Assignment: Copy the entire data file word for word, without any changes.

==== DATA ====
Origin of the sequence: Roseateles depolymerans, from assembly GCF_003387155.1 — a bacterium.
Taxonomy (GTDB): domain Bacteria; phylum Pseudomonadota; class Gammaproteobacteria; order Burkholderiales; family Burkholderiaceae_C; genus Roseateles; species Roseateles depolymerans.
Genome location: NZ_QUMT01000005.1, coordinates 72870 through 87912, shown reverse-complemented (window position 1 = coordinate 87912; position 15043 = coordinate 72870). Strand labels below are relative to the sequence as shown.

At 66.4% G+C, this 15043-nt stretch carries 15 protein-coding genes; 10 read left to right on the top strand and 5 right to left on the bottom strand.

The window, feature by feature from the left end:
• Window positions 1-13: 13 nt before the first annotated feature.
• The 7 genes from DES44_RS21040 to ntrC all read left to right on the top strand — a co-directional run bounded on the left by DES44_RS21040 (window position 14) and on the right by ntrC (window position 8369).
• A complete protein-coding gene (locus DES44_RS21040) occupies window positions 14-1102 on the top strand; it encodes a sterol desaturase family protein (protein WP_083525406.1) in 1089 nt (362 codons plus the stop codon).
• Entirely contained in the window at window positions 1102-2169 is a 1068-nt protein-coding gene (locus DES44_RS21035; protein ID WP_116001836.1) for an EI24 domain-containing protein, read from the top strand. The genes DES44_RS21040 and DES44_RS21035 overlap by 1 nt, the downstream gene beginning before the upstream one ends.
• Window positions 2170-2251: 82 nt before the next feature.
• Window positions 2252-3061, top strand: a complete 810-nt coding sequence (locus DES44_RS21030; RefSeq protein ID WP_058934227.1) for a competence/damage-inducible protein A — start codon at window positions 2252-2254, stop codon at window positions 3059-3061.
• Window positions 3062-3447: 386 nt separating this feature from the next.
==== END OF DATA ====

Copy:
Origin of the sequence: Roseateles depolymerans, from assembly GCF_003387155.1 — a bacterium.
Taxonomy (GTDB): domain Bacteria; phylum Pseudomonadota; class Gammaproteobacteria; order Burkholderiales; family Burkholderiaceae_C; genus Roseateles; species Roseateles depolymerans.
Genome location: NZ_QUMT01000005.1, coordinates 72870 through 87912, shown reverse-complemented (window position 1 = coordinate 87912; position 15043 = coordinate 72870). Strand labels below are relative to the sequence as shown.

At 66.4% G+C, this 15043-nt stretch carries 15 protein-coding genes; 10 read left to right on the top strand and 5 right to left on the bottom strand.

The window, feature by feature from the left end:
• Window positions 1-13: 13 nt before the first annotated feature.
• The 7 genes from DES44_RS21040 to ntrC all read left to right on the top strand — a co-directional run bounded on the left by DES44_RS21040 (window position 14) and on the right by ntrC (window position 8369).
• A complete protein-coding gene (locus DES44_RS21040) occupies window positions 14-1102 on the top strand; it encodes a sterol desaturase family protein (protein WP_083525406.1) in 1089 nt (362 codons plus the stop codon).
• Entirely contained in the window at window positions 1102-2169 is a 1068-nt protein-coding gene (locus DES44_RS21035; protein ID WP_116001836.1) for an EI24 domain-containing protein, read from the top strand. The genes DES44_RS21040 and DES44_RS21035 overlap by 1 nt, the downstream gene beginning before the upstream one ends.
• Window positions 2170-2251: 82 nt before the next feature.
• Window positions 2252-3061, top strand: a complete 810-nt coding sequence (locus DES44_RS21030; RefSeq protein ID WP_058934227.1) for a competence/damage-inducible protein A — start codon at window positions 2252-2254, stop codon at window positions 3059-3061.
• Window positions 3062-3447: 386 nt separating this feature from the next.